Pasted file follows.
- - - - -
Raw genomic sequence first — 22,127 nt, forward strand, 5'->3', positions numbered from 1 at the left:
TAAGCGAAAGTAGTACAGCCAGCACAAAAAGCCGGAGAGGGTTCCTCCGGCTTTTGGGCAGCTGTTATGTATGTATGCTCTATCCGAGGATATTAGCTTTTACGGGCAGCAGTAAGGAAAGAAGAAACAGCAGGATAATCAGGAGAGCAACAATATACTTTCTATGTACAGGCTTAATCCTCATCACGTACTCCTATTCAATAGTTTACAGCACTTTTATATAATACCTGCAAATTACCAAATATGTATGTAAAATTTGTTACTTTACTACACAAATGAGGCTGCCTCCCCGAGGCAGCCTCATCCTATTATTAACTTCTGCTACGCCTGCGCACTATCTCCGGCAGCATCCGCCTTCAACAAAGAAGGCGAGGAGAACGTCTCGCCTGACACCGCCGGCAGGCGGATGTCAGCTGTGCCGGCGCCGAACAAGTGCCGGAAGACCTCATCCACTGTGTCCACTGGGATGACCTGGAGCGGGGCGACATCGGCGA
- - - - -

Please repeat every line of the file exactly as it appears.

Raw genomic sequence first — 22,127 nt, forward strand, 5'->3', positions numbered from 1 at the left:
TAAGCGAAAGTAGTACAGCCAGCACAAAAAGCCGGAGAGGGTTCCTCCGGCTTTTGGGCAGCTGTTATGTATGTATGCTCTATCCGAGGATATTAGCTTTTACGGGCAGCAGTAAGGAAAGAAGAAACAGCAGGATAATCAGGAGAGCAACAATATACTTTCTATGTACAGGCTTAATCCTCATCACGTACTCCTATTCAATAGTTTACAGCACTTTTATATAATACCTGCAAATTACCAAATATGTATGTAAAATTTGTTACTTTACTACACAAATGAGGCTGCCTCCCCGAGGCAGCCTCATCCTATTATTAACTTCTGCTACGCCTGCGCACTATCTCCGGCAGCATCCGCCTTCAACAAAGAAGGCGAGGAGAACGTCTCGCCTGACACCGCCGGCAGGCGGATGTCAGCTGTGCCGGCGCCGAACAAGTGCCGGAAGACCTCATCCACTGTGTCCACTGGGATGACCTGGAGCGGGGCGACATCGGCGA